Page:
There is evidence, however, that not all the wealthy were totally self-centred. A fresco now in the Archaeological Museum of Naples shows a toga-robed dignitary distributing bread to the needy, possibly at the time when a famine hit the area.These new discoveries have come about thanks to the Great Pompeii Project, launched with EU support in 2012 and brought to conclusion at the beginning of this year. The project aimed at the re-qualification of the site, with a princely grant of €105 million, 75 per cent of which was put up by the EU and the rest by the Italian government. The project wound up within budget, with €92 million spent as per the 30 January 2020 deadline. “The extraordinary results obtained are a motive of pride for Italy,” declared Dario Franceschini, Italian minister of heritage, culture and tourism.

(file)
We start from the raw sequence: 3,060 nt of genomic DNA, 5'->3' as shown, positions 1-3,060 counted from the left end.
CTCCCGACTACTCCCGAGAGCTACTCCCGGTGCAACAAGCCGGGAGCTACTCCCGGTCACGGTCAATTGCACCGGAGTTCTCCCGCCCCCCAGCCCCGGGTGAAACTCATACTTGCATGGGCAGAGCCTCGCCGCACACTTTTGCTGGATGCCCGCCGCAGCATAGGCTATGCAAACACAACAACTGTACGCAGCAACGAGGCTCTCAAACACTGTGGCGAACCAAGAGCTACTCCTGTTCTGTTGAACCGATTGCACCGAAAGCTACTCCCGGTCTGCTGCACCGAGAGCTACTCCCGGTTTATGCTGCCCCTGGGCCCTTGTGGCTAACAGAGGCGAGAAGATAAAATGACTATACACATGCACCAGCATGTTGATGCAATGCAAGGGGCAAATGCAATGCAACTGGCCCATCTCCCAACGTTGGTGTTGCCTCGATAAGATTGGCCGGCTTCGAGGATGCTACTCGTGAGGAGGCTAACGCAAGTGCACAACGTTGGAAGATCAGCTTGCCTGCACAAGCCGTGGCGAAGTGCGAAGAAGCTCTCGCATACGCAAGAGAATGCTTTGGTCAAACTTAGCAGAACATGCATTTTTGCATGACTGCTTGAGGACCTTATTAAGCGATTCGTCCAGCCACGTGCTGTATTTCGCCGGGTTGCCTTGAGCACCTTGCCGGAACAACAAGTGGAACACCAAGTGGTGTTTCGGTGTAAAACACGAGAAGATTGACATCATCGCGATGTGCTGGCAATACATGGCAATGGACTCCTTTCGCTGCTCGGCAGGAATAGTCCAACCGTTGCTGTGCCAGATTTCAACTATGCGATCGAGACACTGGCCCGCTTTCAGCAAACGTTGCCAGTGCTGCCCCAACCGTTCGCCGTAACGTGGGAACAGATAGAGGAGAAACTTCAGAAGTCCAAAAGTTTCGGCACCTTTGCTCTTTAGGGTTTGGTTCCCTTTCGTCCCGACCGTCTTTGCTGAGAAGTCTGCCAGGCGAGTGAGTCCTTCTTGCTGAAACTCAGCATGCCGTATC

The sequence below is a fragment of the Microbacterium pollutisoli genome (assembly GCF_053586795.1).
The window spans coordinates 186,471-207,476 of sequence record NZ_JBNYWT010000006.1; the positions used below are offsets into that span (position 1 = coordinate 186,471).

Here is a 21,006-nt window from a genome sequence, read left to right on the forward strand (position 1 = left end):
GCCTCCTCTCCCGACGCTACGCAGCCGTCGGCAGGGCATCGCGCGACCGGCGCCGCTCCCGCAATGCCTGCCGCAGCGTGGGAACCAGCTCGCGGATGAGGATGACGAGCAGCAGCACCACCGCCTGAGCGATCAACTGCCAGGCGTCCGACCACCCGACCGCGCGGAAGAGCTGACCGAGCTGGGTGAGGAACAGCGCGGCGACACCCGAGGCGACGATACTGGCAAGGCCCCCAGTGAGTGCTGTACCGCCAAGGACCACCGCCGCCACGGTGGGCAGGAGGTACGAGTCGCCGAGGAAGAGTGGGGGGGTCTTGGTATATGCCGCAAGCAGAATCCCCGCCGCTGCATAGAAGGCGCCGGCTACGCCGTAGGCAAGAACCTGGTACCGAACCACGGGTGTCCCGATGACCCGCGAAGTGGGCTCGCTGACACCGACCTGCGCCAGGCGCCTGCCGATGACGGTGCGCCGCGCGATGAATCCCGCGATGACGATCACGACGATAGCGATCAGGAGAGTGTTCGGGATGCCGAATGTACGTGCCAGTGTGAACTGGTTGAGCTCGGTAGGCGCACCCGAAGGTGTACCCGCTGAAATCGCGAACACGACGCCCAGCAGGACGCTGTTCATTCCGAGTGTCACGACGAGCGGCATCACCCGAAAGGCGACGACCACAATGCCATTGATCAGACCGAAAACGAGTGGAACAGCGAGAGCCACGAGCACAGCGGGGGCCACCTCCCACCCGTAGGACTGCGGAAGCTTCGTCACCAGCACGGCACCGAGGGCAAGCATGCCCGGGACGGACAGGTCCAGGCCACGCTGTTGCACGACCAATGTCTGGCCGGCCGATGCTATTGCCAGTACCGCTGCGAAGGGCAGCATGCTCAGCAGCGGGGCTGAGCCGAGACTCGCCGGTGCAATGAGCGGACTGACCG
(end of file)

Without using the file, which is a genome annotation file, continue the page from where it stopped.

The greatest share of the money has been used to make the site safe by shoring up and consolidating damaged or unsteady walls, as well as stabilizing 45 buildings that were at risk. These included important monuments such as the temple of the Egyptian goddess Isis, the public baths, the Odeon (or small theatre) and numerous private domus, many decorated with artistic frescoes.
Work has involved the removal of 30,000 cubic metres of lapilli, cinders and earth and a resulting cache of 1,167 boxes and 168 packing cases full of antiquities. The working teams included a range of specialists such as archaeologists, architects, restorers, geologists, anthropologists, engineers, volcanologists, palaeobotanists and zoo-archaeologists.